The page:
Celer’s daze of irresponsibility opens “An Unforced Cheerfulness”, as delicate and as beautiful as a falling blossom, where colours of cherry and vanilla fall in unison until they are cushioned by descent’s end upon reaching the ground. Mysterious traces enter inside the music, leaving perfect circles of interest for the listener and keeping everything fresh. Organ-deep, the drones may change to an unexpected, darker tone, slightly lifting the veil of innocents’ illusion. Finally, after their fall, the drones revolve around their tonal center until the desired resolution is reached. It acts as a reminder that a slight change is all that is needed to turn the atmosphere cloudier and cooler. ”Involuntary Impromptu” depicts the playful nature of the drones, a loving chase played out over silent thoughts. The drones feel thin, yet they are fragile enough to exist and appreciate, and the whole piece shines like the sun glinting off an airplane’s wing of dull metal.
Anything that has slipped away was something that was previously clasped, even if it was just for a second. Music by its very nature is playful; she wants to run care-free in the late afternoon light, around the seasonal haze which separates late spring and early summer. This light is a beautiful one, and Celer’s music is at the heart of it; a sublime, blossoming light that remains forever attractive.
Because I forgot to do my late night ambient review last night, here’s some emergency 2012 Celer.
This is actually another brand new Celer release, dropped on the 22nd June. It was so new, in fact, that I had to make its own profile on Rate Your Music. I must say I was rather confused initially when I didnt see it there, before I checked the release date on his Bandcamp. You can listen for free on Bandcamp, as well as purchase as a Limited Edition cassette.
It’s slightly alarming to think that Lightness and Irresponsibility is Celer’s 8th album release this year; there are thousands of artists who wont release 8 albums over their entire career. Celer produces music at a terrifying rate, far too fast for anyone to even hope to keep up with. You’d have to be a serious fan to have listened to all 60+ albums they’ve release over the last 6 years. Luckily, most of his/their work is of a similar level of quality, so it is possible to dip in almost anywhere and start listening.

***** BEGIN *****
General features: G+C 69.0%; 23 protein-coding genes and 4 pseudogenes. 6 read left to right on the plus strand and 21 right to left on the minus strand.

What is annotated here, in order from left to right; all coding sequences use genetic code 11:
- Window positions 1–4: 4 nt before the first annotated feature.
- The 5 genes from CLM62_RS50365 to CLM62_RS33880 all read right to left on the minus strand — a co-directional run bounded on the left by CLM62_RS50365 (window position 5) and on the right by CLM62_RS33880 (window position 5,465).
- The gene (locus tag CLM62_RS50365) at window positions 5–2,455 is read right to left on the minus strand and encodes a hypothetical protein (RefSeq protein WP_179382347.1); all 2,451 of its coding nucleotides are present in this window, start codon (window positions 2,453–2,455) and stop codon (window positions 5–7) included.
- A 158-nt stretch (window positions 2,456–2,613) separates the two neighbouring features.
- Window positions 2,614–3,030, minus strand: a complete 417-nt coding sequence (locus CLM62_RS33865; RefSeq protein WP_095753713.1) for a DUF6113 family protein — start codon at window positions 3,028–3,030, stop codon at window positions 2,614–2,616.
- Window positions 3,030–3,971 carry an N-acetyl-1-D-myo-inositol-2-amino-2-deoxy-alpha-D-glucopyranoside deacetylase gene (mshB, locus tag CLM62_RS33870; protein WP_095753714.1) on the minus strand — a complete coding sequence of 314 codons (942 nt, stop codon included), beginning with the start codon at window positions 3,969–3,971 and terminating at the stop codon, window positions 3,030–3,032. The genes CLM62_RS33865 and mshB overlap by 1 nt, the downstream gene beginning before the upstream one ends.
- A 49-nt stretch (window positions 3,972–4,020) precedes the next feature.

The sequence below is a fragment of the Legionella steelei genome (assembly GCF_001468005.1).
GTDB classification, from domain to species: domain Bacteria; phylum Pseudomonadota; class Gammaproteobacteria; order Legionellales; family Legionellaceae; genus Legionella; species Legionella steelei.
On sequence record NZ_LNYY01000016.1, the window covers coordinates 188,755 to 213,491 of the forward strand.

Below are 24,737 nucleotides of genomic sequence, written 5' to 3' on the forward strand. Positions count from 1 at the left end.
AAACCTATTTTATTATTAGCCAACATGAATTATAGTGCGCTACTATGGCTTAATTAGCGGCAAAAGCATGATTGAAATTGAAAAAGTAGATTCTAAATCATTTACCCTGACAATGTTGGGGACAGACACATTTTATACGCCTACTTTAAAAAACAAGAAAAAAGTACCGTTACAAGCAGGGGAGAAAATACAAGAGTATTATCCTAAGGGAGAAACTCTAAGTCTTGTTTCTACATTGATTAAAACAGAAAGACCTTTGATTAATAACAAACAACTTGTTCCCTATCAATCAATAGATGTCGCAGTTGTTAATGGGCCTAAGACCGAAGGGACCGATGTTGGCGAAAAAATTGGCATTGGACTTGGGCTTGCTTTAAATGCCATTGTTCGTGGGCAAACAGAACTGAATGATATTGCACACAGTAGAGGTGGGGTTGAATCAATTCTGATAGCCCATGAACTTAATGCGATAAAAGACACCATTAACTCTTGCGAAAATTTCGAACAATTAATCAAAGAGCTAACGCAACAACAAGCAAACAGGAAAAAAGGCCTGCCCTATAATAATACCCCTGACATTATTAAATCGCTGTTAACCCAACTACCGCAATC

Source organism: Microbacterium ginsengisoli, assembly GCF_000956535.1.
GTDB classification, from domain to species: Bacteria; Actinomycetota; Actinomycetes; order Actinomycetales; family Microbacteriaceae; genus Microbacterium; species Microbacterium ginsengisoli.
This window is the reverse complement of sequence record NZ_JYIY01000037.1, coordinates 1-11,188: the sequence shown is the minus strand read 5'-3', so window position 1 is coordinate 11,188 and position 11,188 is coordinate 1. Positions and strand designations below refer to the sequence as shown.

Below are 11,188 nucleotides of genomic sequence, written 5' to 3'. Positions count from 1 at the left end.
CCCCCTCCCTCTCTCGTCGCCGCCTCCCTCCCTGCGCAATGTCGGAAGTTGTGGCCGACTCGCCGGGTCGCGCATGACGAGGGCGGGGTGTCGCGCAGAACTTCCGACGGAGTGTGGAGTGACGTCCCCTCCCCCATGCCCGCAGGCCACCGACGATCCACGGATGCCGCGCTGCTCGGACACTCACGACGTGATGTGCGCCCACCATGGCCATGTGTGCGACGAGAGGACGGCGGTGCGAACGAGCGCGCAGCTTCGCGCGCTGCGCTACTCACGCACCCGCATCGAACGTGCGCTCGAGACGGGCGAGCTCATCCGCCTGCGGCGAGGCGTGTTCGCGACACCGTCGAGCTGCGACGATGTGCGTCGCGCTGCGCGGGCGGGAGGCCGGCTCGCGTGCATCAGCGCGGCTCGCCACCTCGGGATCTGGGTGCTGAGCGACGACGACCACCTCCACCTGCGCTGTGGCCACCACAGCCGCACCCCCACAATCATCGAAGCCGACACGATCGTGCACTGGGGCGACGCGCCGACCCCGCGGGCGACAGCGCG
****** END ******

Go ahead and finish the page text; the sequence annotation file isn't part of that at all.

The other 2012 Celer album I reviewed was Evaporate and Wonder, a deliciously delicate, heartbreakingly beautiful release, filled with 40 minutes of shimmering, careful drones. This album is very much in the same vein if not, dare I say it, even quieter. My house in the day isn’t a terribly noisy place (at times), but I’m having to turn my volume slider to maximum to really hear it. Updating the ReplayGain in Foobar is helping give it some extra welly.
“An Unforced Cheerfulness” has already been playing for 18 of its 20 minutes, and I have no idea what I’ve done with that time. It has slowly been building for its entire duration; a sad, thoughtful sound, with brighter drone sequences weaving and unravelling as a deeper, darker, bassier drone begins to emerge in the latter half. It’s a curious piece, unfolding out of air very slowly, its wistful tones bearing an ounce of optimism, a wry smile behind an otherwise unhappy face.
“Involuntary Impromptu” is a different animal; a deep sub-bass permeates the core of this piece, breaking the surface every so often with a rumbling roar. Airy drone fragments dance and float around the cresting bass before growing more isolated and just hanging in the foreground until they’ve run their course. There’s a great deal more activity here, and it’s not submissive either. The bassier, almost orchestral pulses, are big, bold and determined inclusions that mirror the “impromptu” thought process that went into creating them.
Once again, titles and names tell as much of a story as the music itself; there is a childlike innocence and contentedness here, it feels like a burden has been shed and life has gotten more carefree. There is a tinge of sadness in the first track but there’s also an unselfish happiness, followed by a bigger, bolder track than before as our responsibilities are jettisoned and life gets more spontaneous as the world and its possibilities open up before us. It’s quite a protracted way of saying that even though things may look bad in your world right now, the load will eventually lighten, and when it does you’re allowed to be happy and do things that you want to do.